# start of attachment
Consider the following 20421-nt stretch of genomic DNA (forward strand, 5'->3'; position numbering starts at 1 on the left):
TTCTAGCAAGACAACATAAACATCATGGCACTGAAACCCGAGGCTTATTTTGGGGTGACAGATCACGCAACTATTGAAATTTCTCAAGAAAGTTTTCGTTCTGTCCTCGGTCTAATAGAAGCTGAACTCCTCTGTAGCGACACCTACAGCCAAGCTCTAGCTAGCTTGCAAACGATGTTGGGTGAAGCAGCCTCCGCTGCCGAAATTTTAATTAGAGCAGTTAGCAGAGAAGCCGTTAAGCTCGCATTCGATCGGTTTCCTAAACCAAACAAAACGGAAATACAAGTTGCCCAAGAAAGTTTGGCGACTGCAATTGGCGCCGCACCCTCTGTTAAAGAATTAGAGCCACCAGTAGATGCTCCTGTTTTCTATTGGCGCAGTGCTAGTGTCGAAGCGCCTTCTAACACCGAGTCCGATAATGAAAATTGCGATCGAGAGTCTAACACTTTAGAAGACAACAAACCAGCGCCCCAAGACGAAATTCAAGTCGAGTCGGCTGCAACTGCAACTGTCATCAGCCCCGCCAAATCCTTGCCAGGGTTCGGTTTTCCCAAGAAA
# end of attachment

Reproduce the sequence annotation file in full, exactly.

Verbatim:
Consider the following 20421-nt stretch of genomic DNA (forward strand, 5'->3'; position numbering starts at 1 on the left):
TTCTAGCAAGACAACATAAACATCATGGCACTGAAACCCGAGGCTTATTTTGGGGTGACAGATCACGCAACTATTGAAATTTCTCAAGAAAGTTTTCGTTCTGTCCTCGGTCTAATAGAAGCTGAACTCCTCTGTAGCGACACCTACAGCCAAGCTCTAGCTAGCTTGCAAACGATGTTGGGTGAAGCAGCCTCCGCTGCCGAAATTTTAATTAGAGCAGTTAGCAGAGAAGCCGTTAAGCTCGCATTCGATCGGTTTCCTAAACCAAACAAAACGGAAATACAAGTTGCCCAAGAAAGTTTGGCGACTGCAATTGGCGCCGCACCCTCTGTTAAAGAATTAGAGCCACCAGTAGATGCTCCTGTTTTCTATTGGCGCAGTGCTAGTGTCGAAGCGCCTTCTAACACCGAGTCCGATAATGAAAATTGCGATCGAGAGTCTAACACTTTAGAAGACAACAAACCAGCGCCCCAAGACGAAATTCAAGTCGAGTCGGCTGCAACTGCAACTGTCATCAGCCCCGCCAAATCCTTGCCAGGGTTCGGTTTTCCCAAGAAA